By Cole Parkinson
When John Tavares signed this offseason to be a Toronto Maple Leaf for the next seven seasons, I along with many other lifelong Maple Leafs fans were ecstatic to be getting another superstar up the middle.
The biggest concern brought up was the cap hit which would equal out to $11 million per year and with deals needed for William Nylander, Mitch Marner and Auston Matthews, people automatically jumped on the fact he was getting paid too much money and it would be an added challenge to sign the big three.
But JT already has 42 points in 37 games at the time of writing this which gives him 24 goals and 18 assists at the Christmas break, which is incredibly impressive.
A good reason why Tavares has already reached that many points falls to being on a line with Marner, who will be due a big pay raise come this offseason if he continues playing like he has been, though nowhere near the $10 million people are projecting.
Being a homecoming for Tavares, the expectations were sky high for him and so far he has been able to succeed those lofty goals cast on him when he signed on July 1.
Projections at a full 82 game season have him finishing with 53 goals, which would be a career high and 40 assists.
It’s hard to predict if he will reach those projected totals but the production he has given the Leafs so far has been worth the dollars needed to get him in the blue and white.
When Auston Matthews went down earlier this year with a shoulder injury, it sure was nice to have centre depth consisting of JT and Nazem Kadri and it certainly helped keep the ship moving forward without their best player.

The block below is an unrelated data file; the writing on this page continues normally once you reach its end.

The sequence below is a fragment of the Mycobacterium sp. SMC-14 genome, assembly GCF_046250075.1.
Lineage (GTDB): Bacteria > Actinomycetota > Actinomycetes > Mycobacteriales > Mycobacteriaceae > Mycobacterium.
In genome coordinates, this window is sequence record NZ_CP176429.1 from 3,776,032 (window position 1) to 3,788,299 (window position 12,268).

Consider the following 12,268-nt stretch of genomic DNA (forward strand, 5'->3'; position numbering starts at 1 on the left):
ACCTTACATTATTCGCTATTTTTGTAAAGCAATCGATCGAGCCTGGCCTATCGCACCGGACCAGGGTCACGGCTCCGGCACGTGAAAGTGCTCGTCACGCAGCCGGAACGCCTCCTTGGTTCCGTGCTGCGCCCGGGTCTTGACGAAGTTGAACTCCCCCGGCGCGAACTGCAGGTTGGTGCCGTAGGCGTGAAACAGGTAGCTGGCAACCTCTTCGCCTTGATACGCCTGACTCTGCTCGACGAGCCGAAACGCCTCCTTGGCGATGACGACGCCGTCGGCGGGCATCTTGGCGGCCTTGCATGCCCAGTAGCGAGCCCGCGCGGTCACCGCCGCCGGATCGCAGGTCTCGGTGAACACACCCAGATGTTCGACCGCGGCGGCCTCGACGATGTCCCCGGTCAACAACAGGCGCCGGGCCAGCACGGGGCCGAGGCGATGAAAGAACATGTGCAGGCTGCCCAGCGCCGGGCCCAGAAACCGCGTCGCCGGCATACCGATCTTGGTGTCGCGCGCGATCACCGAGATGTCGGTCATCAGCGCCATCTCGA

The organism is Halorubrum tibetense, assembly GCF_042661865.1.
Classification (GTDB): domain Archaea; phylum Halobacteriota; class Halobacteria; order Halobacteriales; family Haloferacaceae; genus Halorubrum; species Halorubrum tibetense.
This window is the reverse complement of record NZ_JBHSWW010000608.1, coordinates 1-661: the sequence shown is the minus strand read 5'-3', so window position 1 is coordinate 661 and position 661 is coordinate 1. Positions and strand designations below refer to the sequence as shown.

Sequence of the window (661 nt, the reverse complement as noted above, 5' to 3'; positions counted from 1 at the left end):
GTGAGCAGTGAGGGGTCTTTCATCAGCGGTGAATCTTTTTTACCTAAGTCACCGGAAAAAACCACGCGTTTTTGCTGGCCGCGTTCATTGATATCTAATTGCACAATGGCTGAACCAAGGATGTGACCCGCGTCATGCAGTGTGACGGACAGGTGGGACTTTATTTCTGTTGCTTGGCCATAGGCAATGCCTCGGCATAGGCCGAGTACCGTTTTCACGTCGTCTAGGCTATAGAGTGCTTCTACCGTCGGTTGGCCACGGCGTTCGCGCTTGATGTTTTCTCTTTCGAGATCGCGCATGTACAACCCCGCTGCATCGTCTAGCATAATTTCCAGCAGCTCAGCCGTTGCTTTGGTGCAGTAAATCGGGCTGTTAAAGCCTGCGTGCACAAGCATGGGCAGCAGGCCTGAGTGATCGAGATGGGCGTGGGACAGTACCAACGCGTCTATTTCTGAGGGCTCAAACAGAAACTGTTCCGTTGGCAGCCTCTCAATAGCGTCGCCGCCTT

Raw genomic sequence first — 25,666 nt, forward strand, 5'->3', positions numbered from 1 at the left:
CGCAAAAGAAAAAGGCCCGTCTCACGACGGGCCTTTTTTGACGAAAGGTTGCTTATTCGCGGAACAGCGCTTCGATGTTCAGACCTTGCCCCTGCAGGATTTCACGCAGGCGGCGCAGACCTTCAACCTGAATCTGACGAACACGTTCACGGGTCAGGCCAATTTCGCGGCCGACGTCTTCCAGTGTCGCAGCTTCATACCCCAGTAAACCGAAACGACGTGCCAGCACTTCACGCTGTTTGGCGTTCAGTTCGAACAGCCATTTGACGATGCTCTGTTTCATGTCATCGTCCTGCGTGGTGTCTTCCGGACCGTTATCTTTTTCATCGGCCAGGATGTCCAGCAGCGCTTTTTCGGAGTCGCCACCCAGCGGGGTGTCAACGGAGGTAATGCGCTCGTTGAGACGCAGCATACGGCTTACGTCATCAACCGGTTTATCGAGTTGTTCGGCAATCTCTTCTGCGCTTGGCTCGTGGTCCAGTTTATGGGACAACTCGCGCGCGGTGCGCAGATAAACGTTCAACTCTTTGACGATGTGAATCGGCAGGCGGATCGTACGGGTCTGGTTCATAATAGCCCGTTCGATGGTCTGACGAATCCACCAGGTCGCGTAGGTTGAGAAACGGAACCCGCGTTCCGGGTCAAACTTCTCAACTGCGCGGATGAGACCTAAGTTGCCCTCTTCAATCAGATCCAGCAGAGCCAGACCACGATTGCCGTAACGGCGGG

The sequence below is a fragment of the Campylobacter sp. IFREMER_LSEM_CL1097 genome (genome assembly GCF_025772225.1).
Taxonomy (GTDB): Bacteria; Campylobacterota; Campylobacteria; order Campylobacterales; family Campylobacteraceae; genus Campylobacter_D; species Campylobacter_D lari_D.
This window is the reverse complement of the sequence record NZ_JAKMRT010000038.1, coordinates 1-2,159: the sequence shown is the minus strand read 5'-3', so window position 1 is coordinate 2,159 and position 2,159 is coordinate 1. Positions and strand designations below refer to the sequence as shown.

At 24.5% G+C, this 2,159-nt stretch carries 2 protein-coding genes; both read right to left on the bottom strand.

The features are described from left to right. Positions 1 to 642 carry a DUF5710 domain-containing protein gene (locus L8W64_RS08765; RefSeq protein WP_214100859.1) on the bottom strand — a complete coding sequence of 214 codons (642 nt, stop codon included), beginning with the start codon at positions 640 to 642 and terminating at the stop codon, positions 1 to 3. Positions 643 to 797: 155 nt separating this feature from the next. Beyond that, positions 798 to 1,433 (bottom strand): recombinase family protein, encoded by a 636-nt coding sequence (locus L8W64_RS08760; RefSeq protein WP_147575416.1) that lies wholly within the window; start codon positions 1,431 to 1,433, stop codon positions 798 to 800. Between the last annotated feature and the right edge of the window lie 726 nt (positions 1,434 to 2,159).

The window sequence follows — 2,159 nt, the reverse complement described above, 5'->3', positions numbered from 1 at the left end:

So while the cap hit may be a concern further down the road, Tavares has been worth every penny so far in this season.
The good news for the Leafs is, even though they are going to have a significant bump in salaries next season with both Marner and Matthews due, they have some wiggle room to get it done.
Having Tavares locked up for his cap hit may be a hurdle but it is not a complete roadblock as they have movable pieces and other contracts are up at the end of the year which will give some more financial aid.
While this is always on the minds of Leafs fans, it is important to focus on the season at hand first before we start shipping out players and signing others.
The Tavares signing also shifted a massive change in the perception of playing for the Toronto Maple Leafs.
When Steven Stamkos hit free agency in 2016, the Leafs pitched to the star centreman only to be turned down as he went back to Tampa Bay.
Now at that point, the Maple Leafs were still in the midst of a lengthy rebuild and weren’t really projected to turn it around as quickly as they did, plus Stamkos had a pretty good team to go back to in the Tampa Bay Lightning.
The perception has always been Toronto born players don’t want to play for the Leafs and that has largely remained true for the past several years but I think that was because the team was really bad.